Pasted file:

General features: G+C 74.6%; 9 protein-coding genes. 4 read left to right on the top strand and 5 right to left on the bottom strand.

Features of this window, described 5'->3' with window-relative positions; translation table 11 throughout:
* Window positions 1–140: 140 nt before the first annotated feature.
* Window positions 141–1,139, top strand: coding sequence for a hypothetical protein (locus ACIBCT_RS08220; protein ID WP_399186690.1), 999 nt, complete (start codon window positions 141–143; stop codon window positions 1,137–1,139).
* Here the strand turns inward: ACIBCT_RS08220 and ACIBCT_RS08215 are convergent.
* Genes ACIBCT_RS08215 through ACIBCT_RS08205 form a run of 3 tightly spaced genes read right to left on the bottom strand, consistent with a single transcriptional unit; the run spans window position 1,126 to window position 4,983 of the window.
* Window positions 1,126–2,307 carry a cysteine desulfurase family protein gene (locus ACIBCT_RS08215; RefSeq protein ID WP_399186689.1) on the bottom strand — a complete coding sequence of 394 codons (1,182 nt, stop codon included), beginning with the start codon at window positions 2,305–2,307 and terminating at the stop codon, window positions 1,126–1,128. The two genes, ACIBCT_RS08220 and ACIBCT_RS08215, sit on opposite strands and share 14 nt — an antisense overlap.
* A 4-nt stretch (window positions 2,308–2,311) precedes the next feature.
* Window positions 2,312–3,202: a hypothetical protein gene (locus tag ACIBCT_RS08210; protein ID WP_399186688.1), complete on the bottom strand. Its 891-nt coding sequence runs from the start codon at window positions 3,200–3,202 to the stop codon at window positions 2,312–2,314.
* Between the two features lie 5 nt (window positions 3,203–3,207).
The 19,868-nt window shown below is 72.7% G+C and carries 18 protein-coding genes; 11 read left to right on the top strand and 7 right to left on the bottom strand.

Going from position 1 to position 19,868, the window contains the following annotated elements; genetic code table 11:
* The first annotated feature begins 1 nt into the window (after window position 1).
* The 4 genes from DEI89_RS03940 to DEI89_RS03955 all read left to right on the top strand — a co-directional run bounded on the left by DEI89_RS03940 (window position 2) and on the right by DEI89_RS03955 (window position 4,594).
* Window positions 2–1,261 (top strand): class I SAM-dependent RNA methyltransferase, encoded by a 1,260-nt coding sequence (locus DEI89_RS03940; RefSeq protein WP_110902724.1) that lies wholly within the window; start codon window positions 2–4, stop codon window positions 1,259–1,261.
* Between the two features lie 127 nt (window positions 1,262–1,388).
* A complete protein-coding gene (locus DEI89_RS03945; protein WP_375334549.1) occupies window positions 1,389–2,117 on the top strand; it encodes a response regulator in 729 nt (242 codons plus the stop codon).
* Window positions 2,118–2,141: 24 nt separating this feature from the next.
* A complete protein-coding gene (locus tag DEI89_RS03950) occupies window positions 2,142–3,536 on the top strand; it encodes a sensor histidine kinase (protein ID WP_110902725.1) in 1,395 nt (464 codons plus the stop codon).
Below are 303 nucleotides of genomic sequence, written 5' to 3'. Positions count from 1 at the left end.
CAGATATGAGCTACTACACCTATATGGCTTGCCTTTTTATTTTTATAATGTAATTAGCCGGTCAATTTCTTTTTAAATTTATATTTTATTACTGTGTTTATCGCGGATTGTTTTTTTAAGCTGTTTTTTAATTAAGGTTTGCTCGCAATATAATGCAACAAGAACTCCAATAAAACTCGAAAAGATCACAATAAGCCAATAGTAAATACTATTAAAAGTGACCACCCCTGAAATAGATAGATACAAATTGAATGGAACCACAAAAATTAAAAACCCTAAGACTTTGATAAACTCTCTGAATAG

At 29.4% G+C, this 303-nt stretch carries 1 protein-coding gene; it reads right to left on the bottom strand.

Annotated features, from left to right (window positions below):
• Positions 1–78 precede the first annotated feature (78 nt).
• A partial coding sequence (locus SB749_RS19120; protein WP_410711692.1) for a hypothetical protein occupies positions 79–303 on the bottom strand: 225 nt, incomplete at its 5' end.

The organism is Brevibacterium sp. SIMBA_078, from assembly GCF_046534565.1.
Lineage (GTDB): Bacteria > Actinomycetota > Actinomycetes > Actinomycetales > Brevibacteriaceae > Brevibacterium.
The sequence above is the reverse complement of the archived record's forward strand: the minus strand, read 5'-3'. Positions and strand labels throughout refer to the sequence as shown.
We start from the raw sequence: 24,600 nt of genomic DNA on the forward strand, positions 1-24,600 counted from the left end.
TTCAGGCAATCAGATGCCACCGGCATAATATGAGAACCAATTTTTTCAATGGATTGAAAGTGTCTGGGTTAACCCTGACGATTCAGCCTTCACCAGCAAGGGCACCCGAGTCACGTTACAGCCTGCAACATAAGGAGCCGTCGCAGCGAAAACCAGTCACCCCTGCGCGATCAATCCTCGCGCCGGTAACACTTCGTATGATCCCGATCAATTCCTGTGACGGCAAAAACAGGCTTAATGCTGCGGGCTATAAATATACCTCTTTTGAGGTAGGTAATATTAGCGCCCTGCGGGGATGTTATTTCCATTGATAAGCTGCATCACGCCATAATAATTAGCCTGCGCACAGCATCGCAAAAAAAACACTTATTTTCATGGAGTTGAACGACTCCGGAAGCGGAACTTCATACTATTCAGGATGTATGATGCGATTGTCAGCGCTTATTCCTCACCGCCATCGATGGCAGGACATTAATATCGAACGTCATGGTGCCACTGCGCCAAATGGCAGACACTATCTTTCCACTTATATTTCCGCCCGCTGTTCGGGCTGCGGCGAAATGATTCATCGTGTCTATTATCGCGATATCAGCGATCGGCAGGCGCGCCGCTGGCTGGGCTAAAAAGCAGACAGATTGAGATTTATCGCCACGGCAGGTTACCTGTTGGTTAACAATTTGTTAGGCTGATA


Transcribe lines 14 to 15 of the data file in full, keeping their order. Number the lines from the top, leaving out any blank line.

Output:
* The 4 genes from DEI89_RS03940 to DEI89_RS03955 all read left to right on the top strand — a co-directional run bounded on the left by DEI89_RS03940 (window position 2) and on the right by DEI89_RS03955 (window position 4,594).
* Window positions 2–1,261 (top strand): class I SAM-dependent RNA methyltransferase, encoded by a 1,260-nt coding sequence (locus DEI89_RS03940; RefSeq protein WP_110902724.1) that lies wholly within the window; start codon window positions 2–4, stop codon window positions 1,259–1,261.